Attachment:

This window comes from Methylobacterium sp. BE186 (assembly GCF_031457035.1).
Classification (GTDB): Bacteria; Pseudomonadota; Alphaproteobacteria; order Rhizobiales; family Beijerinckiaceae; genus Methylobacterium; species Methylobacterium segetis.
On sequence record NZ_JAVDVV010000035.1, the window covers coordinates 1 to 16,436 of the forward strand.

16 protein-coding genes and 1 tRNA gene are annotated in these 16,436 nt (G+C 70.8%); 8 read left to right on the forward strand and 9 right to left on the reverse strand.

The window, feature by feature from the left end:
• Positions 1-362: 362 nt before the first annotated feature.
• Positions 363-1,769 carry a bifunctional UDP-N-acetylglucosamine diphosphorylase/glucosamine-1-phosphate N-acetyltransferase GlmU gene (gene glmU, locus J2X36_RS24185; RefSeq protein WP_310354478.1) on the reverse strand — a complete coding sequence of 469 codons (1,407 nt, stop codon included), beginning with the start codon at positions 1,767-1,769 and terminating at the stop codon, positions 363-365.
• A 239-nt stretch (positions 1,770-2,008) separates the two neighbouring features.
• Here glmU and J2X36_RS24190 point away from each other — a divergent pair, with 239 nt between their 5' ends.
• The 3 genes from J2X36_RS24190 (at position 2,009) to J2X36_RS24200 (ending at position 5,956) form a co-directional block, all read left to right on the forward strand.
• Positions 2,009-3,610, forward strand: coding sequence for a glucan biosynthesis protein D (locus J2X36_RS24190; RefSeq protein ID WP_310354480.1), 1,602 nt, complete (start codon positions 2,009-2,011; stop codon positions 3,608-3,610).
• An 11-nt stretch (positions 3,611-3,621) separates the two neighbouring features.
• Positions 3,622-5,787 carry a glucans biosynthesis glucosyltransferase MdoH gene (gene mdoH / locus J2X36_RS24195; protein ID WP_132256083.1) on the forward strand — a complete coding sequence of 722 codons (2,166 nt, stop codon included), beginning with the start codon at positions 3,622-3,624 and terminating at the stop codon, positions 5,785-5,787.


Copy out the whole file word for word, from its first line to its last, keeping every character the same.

This window comes from Methylobacterium sp. BE186 (assembly GCF_031457035.1).
Classification (GTDB): Bacteria; Pseudomonadota; Alphaproteobacteria; order Rhizobiales; family Beijerinckiaceae; genus Methylobacterium; species Methylobacterium segetis.
On sequence record NZ_JAVDVV010000035.1, the window covers coordinates 1 to 16,436 of the forward strand.

16 protein-coding genes and 1 tRNA gene are annotated in these 16,436 nt (G+C 70.8%); 8 read left to right on the forward strand and 9 right to left on the reverse strand.

The window, feature by feature from the left end:
• Positions 1-362: 362 nt before the first annotated feature.
• Positions 363-1,769 carry a bifunctional UDP-N-acetylglucosamine diphosphorylase/glucosamine-1-phosphate N-acetyltransferase GlmU gene (gene glmU, locus J2X36_RS24185; RefSeq protein WP_310354478.1) on the reverse strand — a complete coding sequence of 469 codons (1,407 nt, stop codon included), beginning with the start codon at positions 1,767-1,769 and terminating at the stop codon, positions 363-365.
• A 239-nt stretch (positions 1,770-2,008) separates the two neighbouring features.
• Here glmU and J2X36_RS24190 point away from each other — a divergent pair, with 239 nt between their 5' ends.
• The 3 genes from J2X36_RS24190 (at position 2,009) to J2X36_RS24200 (ending at position 5,956) form a co-directional block, all read left to right on the forward strand.
• Positions 2,009-3,610, forward strand: coding sequence for a glucan biosynthesis protein D (locus J2X36_RS24190; RefSeq protein ID WP_310354480.1), 1,602 nt, complete (start codon positions 2,009-2,011; stop codon positions 3,608-3,610).
• An 11-nt stretch (positions 3,611-3,621) separates the two neighbouring features.
• Positions 3,622-5,787 carry a glucans biosynthesis glucosyltransferase MdoH gene (gene mdoH / locus J2X36_RS24195; protein ID WP_132256083.1) on the forward strand — a complete coding sequence of 722 codons (2,166 nt, stop codon included), beginning with the start codon at positions 3,622-3,624 and terminating at the stop codon, positions 5,785-5,787.